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Primary vs. Contingent Beneficiary

An important part of estate planning is deciding who will get your assets when you pass away. This means naming primary and contingent beneficiaries on important accounts such as your life insurance policy and retirement account. But what do these terms even mean, and what’s the difference between a primary and contingent beneficiary? Consider working with a financial advisor to ensure that your estate planning is coordinated with your investment plans.

What Is a Primary Beneficiary?

Put simply, a primary beneficiary is a person you want named as first in line when it comes to receiving certain assets and benefits upon your death. You will typically be asked to name a primary beneficiary on accounts such as:

  • Life insurance policies
  • Retirement accounts (401(k)s, IRAs and 403(b)s)
  • Bank accounts
  • Annuities
  • Other Payable on Death (POD) or Transfer on Death (TOD) accounts

When you pass away, your primary beneficiary will receive the applicable assets for which they are named. For example, if you have a life insurance policy, your beneficiary will be sent your policy’s benefit after your death.

A primary beneficiary can be one person or multiple people, such as all of your adult children. Primary beneficiaries can even be an account such as a revocable trust, living trust, charity or another legal entity. Just note that if you name more than one person as the primary beneficiary for a particular asset, the asset will be split equally between them, unless you designate a specific percentage split when establishing the account.

What Is a Contingent Beneficiary?

A contingent beneficiary is your backup beneficiary, or the second in line. If your primary beneficiary passes away before you, cannot be located, or refuses to accept the asset in question, it will generally pass to the contingent beneficiary.

It’s important to note that the only way a contingent beneficiary inherits anything is if the primary beneficiary is unavailable or unwilling to inherit the account. If you want to ensure that someone inherits a portion of your assets, naming them as a contingent or secondary beneficiary is not sufficient.

Primary vs. Contingent Beneficiaries

Primary vs. Contingent Beneficiary

It’s always wise to name both a primary beneficiary and a contingent beneficiary on any important account you have, such as a life insurance policy. Doing so can help your assets bypass the probate system, which can be time-consuming and costly for your loved ones. Instead, with primary and contingent beneficiaries, you’re able to name specific heirs for certain accounts. A portion of your estate may still go before the probate courts, depending on your asset structure. However, named beneficiaries can help to simplify your estate plan for specific assets.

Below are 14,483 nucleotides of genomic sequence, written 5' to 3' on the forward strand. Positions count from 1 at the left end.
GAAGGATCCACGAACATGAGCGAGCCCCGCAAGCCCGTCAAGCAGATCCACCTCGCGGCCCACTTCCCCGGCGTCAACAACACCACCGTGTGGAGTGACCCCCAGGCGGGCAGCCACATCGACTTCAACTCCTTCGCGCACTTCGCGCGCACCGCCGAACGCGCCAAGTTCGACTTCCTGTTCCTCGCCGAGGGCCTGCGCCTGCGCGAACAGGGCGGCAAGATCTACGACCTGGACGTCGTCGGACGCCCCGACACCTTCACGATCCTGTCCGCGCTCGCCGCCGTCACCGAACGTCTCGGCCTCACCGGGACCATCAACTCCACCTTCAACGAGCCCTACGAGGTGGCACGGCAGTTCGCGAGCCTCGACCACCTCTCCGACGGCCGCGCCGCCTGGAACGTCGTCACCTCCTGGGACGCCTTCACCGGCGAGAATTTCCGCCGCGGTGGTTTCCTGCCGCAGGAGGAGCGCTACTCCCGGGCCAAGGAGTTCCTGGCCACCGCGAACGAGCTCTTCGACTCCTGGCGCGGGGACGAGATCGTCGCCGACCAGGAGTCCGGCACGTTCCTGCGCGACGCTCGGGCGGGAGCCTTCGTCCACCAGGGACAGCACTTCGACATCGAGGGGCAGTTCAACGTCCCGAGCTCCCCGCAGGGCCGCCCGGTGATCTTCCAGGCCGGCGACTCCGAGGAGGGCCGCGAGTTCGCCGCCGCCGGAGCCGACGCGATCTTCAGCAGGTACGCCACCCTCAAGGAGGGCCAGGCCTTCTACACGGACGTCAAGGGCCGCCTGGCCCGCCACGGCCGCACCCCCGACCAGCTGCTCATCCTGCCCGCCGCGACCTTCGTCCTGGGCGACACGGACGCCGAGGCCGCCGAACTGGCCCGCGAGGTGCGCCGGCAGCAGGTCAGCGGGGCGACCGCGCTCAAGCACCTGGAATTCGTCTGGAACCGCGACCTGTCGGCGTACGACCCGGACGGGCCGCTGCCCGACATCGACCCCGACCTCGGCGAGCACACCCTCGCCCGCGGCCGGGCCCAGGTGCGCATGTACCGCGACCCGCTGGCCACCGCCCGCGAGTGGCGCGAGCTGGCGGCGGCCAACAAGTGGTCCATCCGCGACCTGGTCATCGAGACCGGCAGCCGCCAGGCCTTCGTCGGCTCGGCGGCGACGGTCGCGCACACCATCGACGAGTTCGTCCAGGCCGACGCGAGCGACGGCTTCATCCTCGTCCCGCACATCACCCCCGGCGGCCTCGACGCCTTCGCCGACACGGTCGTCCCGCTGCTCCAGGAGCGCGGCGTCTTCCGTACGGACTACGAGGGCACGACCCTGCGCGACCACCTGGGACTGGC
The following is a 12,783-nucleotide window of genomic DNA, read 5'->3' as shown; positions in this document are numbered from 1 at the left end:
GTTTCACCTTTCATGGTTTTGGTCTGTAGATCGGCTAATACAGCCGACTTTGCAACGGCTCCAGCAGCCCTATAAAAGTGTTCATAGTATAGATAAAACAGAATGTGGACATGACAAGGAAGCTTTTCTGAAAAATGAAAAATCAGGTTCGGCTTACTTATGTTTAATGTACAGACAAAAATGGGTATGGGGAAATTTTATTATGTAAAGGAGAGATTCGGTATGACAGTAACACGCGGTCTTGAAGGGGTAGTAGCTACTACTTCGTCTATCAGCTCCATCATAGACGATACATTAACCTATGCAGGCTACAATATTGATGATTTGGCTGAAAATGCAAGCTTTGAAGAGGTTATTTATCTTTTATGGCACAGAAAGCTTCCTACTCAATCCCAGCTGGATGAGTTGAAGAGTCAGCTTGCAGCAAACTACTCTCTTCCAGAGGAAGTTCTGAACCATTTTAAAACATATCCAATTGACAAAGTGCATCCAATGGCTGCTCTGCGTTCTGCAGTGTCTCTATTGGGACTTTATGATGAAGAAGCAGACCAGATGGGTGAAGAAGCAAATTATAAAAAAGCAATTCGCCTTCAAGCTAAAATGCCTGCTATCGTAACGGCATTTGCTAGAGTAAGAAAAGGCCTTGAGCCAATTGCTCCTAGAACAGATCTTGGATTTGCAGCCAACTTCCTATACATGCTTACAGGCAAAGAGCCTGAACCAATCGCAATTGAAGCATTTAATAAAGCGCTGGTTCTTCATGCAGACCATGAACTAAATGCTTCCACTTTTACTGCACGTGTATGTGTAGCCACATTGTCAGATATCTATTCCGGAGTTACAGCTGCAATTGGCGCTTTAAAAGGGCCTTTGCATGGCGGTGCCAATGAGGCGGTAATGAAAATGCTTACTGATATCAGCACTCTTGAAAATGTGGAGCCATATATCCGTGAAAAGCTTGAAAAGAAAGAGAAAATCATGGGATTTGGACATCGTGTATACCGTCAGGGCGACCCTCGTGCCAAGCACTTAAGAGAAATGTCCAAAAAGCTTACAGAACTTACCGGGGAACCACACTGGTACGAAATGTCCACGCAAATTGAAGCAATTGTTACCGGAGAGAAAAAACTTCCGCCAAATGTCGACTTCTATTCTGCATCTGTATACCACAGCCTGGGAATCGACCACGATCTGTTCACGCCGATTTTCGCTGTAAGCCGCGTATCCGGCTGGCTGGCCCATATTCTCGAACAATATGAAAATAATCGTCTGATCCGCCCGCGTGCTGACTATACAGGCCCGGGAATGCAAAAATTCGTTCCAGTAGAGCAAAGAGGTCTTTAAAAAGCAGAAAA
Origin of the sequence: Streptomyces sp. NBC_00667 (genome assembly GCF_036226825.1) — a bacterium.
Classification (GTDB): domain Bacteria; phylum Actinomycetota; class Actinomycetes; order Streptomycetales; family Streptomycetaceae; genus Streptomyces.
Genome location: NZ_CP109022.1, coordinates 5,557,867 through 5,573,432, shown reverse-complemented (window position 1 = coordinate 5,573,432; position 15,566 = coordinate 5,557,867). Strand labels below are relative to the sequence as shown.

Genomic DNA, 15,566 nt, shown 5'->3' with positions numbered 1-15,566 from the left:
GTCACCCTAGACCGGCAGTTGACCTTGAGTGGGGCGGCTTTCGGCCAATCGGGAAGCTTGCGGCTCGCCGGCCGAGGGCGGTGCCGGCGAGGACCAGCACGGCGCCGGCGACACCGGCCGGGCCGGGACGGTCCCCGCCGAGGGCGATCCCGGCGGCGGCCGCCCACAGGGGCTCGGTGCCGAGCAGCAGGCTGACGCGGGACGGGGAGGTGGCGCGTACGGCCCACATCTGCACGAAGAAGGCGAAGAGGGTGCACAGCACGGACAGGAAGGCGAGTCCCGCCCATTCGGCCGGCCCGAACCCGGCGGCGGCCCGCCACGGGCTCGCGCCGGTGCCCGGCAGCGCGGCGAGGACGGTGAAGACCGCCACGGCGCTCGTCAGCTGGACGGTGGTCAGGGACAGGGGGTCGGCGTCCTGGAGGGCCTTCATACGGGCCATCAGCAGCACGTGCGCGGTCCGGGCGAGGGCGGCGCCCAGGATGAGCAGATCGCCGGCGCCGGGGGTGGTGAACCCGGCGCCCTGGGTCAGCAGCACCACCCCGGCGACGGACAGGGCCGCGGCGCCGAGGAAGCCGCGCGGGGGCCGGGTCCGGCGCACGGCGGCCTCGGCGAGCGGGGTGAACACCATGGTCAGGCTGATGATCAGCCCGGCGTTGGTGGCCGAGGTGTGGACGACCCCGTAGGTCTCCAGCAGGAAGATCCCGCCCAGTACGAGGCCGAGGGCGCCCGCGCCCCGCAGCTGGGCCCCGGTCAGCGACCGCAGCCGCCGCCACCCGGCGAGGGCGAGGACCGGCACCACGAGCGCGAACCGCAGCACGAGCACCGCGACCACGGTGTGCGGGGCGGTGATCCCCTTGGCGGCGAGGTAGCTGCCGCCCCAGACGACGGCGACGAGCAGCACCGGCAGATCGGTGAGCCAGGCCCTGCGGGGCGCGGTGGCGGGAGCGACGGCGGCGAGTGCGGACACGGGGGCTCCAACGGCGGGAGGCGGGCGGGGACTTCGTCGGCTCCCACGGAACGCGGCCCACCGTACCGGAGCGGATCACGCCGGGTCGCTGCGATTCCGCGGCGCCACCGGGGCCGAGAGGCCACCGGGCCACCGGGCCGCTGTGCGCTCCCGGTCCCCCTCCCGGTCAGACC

Naming a primary beneficiary isn’t enough, though. If your primary beneficiary were to pass away before you — or even at the same time as you, such as in a car accident — the assets in question would go back to your estate and be subject to probate.

This court system will then determine which of your heirs get what. Their decision may or may not be in line with your personal wishes.

If your primary beneficiary cannot be located, or refuses to accept the asset that you left to them, you’ll need a contingent beneficiary in place as a backup.

Rights of the Primary and Contingent Beneficiary

Neither your primary beneficiary nor your contingent beneficiary have any claim to your property while you are still living. Their assumption of the asset only comes into play after you have passed away.

A contingent beneficiary has even fewer rights, and does not inherit anything upon your death. The exception is if any and all named primary beneficiaries have passed away, are missing or refuse to accept the asset. Then and only then does the contingent beneficiary factor in.

Bottom Line

Primary vs. Contingent Beneficiary

A key part of any financial plan is determining who will get your assets when you die. Whether you have a life insurance policy, certain retirement accounts or even bank accounts, you’ll want to name primary and contingent beneficiaries as the inheritors when possible. Your primary beneficiary is the first in line, with the contingent beneficiary only coming into play if the primary beneficiary is unavailable.

Tips on Estate Planning

  • A financial advisor can help you both create and manage your personalized estate plan. Finding a qualified financial advisor doesn’t have to be hard. SmartAsset’s free tool matches you with up to three financial advisors who serve your area, and you can interview your advisor matches at no cost to decide which one is right for you. If you’re ready to find an advisor who can help you achieve your financial goals, get started now.
  • Part of estate planning is building up a nest egg for retirement. Use the SmartAsset retirement calculator to see how you’re progressing toward your financial goals.

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